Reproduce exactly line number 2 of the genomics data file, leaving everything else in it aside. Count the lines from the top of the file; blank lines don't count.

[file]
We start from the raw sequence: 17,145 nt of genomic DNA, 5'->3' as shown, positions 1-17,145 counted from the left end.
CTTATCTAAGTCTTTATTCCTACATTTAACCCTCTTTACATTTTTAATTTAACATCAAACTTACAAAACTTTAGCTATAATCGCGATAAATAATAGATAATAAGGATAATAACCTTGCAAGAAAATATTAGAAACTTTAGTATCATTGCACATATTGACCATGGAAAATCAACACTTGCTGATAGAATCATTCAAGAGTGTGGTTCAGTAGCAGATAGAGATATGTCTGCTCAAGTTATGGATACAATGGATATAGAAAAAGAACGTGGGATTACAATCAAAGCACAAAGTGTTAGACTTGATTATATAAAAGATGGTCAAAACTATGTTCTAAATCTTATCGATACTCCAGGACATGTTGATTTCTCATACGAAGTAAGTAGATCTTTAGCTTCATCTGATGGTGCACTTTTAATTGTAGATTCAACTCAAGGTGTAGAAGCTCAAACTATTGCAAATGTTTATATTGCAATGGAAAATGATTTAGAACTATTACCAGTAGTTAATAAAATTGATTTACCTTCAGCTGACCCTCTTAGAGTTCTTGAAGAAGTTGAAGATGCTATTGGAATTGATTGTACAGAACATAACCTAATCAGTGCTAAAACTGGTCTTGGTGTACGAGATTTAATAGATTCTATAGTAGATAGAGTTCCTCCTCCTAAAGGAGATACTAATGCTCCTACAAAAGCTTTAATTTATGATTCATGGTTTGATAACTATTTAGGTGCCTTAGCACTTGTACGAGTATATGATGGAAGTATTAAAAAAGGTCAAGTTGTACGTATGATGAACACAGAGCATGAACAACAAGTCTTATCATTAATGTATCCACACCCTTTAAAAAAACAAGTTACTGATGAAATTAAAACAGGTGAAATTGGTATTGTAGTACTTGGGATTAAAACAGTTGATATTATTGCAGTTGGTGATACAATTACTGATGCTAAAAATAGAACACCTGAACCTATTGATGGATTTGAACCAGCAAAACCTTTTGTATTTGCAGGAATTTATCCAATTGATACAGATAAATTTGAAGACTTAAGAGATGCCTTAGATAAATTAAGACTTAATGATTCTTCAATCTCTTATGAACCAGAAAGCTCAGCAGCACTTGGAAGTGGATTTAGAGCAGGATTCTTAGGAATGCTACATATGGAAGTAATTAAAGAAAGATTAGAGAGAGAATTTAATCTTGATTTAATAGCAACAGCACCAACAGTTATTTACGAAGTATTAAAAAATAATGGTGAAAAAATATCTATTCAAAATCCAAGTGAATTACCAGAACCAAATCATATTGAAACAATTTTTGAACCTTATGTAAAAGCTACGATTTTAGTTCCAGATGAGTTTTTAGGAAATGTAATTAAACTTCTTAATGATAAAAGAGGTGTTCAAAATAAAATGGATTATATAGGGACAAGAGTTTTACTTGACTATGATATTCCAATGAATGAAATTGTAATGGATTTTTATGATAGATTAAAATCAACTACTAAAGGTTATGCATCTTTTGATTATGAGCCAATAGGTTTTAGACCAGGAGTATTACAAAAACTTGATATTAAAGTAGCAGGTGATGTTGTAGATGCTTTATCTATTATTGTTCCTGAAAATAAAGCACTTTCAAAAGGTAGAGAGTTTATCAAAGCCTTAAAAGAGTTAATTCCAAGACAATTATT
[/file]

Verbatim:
CTTATCTAAGTCTTTATTCCTACATTTAACCCTCTTTACATTTTTAATTTAACATCAAACTTACAAAACTTTAGCTATAATCGCGATAAATAATAGATAATAAGGATAATAACCTTGCAAGAAAATATTAGAAACTTTAGTATCATTGCACATATTGACCATGGAAAATCAACACTTGCTGATAGAATCATTCAAGAGTGTGGTTCAGTAGCAGATAGAGATATGTCTGCTCAAGTTATGGATACAATGGATATAGAAAAAGAACGTGGGATTACAATCAAAGCACAAAGTGTTAGACTTGATTATATAAAAGATGGTCAAAACTATGTTCTAAATCTTATCGATACTCCAGGACATGTTGATTTCTCATACGAAGTAAGTAGATCTTTAGCTTCATCTGATGGTGCACTTTTAATTGTAGATTCAACTCAAGGTGTAGAAGCTCAAACTATTGCAAATGTTTATATTGCAATGGAAAATGATTTAGAACTATTACCAGTAGTTAATAAAATTGATTTACCTTCAGCTGACCCTCTTAGAGTTCTTGAAGAAGTTGAAGATGCTATTGGAATTGATTGTACAGAACATAACCTAATCAGTGCTAAAACTGGTCTTGGTGTACGAGATTTAATAGATTCTATAGTAGATAGAGTTCCTCCTCCTAAAGGAGATACTAATGCTCCTACAAAAGCTTTAATTTATGATTCATGGTTTGATAACTATTTAGGTGCCTTAGCACTTGTACGAGTATATGATGGAAGTATTAAAAAAGGTCAAGTTGTACGTATGATGAACACAGAGCATGAACAACAAGTCTTATCATTAATGTATCCACACCCTTTAAAAAAACAAGTTACTGATGAAATTAAAACAGGTGAAATTGGTATTGTAGTACTTGGGATTAAAACAGTTGATATTATTGCAGTTGGTGATACAATTACTGATGCTAAAAATAGAACACCTGAACCTATTGATGGATTTGAACCAGCAAAACCTTTTGTATTTGCAGGAATTTATCCAATTGATACAGATAAATTTGAAGACTTAAGAGATGCCTTAGATAAATTAAGACTTAATGATTCTTCAATCTCTTATGAACCAGAAAGCTCAGCAGCACTTGGAAGTGGATTTAGAGCAGGATTCTTAGGAATGCTACATATGGAAGTAATTAAAGAAAGATTAGAGAGAGAATTTAATCTTGATTTAATAGCAACAGCACCAACAGTTATTTACGAAGTATTAAAAAATAATGGTGAAAAAATATCTATTCAAAATCCAAGTGAATTACCAGAACCAAATCATATTGAAACAATTTTTGAACCTTATGTAAAAGCTACGATTTTAGTTCCAGATGAGTTTTTAGGAAATGTAATTAAACTTCTTAATGATAAAAGAGGTGTTCAAAATAAAATGGATTATATAGGGACAAGAGTTTTACTTGACTATGATATTCCAATGAATGAAATTGTAATGGATTTTTATGATAGATTAAAATCAACTACTAAAGGTTATGCATCTTTTGATTATGAGCCAATAGGTTTTAGACCAGGAGTATTACAAAAACTTGATATTAAAGTAGCAGGTGATGTTGTAGATGCTTTATCTATTATTGTTCCTGAAAATAAAGCACTTTCAAAAGGTAGAGAGTTTATCAAAGCCTTAAAAGAGTTAATTCCAAGACAATTATT